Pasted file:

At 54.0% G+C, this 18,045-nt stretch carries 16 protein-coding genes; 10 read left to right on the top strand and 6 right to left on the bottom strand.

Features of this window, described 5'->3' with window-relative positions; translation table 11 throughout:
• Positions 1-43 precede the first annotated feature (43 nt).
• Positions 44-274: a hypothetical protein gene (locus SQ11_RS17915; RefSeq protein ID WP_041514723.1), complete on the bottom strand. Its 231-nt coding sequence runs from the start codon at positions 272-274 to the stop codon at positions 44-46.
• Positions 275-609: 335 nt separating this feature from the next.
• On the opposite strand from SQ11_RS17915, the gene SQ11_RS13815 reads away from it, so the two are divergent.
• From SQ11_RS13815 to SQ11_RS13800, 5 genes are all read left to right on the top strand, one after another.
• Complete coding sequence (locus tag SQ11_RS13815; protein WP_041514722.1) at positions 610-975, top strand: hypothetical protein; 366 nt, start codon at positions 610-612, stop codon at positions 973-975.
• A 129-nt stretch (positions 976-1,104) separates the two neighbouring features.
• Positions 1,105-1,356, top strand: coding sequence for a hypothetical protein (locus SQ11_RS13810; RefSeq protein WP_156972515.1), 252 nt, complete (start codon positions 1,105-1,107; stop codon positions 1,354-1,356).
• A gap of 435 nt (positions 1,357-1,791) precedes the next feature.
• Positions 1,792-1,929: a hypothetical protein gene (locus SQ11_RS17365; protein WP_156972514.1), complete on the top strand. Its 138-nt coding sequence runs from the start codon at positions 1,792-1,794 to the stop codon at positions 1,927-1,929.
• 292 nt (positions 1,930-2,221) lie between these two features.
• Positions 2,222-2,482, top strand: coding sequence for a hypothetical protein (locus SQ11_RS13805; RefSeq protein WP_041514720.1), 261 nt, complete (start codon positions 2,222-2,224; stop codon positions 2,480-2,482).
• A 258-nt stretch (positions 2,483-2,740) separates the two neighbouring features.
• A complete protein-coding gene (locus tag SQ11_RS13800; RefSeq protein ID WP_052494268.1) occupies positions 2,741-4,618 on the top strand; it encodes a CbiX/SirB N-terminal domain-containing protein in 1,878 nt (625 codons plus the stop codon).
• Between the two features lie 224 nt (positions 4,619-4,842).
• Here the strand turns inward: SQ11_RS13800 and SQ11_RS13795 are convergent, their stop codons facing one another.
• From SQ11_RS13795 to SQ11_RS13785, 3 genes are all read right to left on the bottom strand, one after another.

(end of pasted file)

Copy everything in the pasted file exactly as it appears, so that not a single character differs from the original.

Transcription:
At 54.0% G+C, this 18,045-nt stretch carries 16 protein-coding genes; 10 read left to right on the top strand and 6 right to left on the bottom strand.

Features of this window, described 5'->3' with window-relative positions; translation table 11 throughout:
• Positions 1-43 precede the first annotated feature (43 nt).
• Positions 44-274: a hypothetical protein gene (locus SQ11_RS17915; RefSeq protein ID WP_041514723.1), complete on the bottom strand. Its 231-nt coding sequence runs from the start codon at positions 272-274 to the stop codon at positions 44-46.
• Positions 275-609: 335 nt separating this feature from the next.
• On the opposite strand from SQ11_RS17915, the gene SQ11_RS13815 reads away from it, so the two are divergent.
• From SQ11_RS13815 to SQ11_RS13800, 5 genes are all read left to right on the top strand, one after another.
• Complete coding sequence (locus tag SQ11_RS13815; protein WP_041514722.1) at positions 610-975, top strand: hypothetical protein; 366 nt, start codon at positions 610-612, stop codon at positions 973-975.
• A 129-nt stretch (positions 976-1,104) separates the two neighbouring features.
• Positions 1,105-1,356, top strand: coding sequence for a hypothetical protein (locus SQ11_RS13810; RefSeq protein WP_156972515.1), 252 nt, complete (start codon positions 1,105-1,107; stop codon positions 1,354-1,356).
• A gap of 435 nt (positions 1,357-1,791) precedes the next feature.
• Positions 1,792-1,929: a hypothetical protein gene (locus SQ11_RS17365; protein WP_156972514.1), complete on the top strand. Its 138-nt coding sequence runs from the start codon at positions 1,792-1,794 to the stop codon at positions 1,927-1,929.
• 292 nt (positions 1,930-2,221) lie between these two features.
• Positions 2,222-2,482, top strand: coding sequence for a hypothetical protein (locus SQ11_RS13805; RefSeq protein WP_041514720.1), 261 nt, complete (start codon positions 2,222-2,224; stop codon positions 2,480-2,482).
• A 258-nt stretch (positions 2,483-2,740) separates the two neighbouring features.
• A complete protein-coding gene (locus tag SQ11_RS13800; RefSeq protein ID WP_052494268.1) occupies positions 2,741-4,618 on the top strand; it encodes a CbiX/SirB N-terminal domain-containing protein in 1,878 nt (625 codons plus the stop codon).
• Between the two features lie 224 nt (positions 4,619-4,842).
• Here the strand turns inward: SQ11_RS13800 and SQ11_RS13795 are convergent, their stop codons facing one another.
• From SQ11_RS13795 to SQ11_RS13785, 3 genes are all read right to left on the bottom strand, one after another.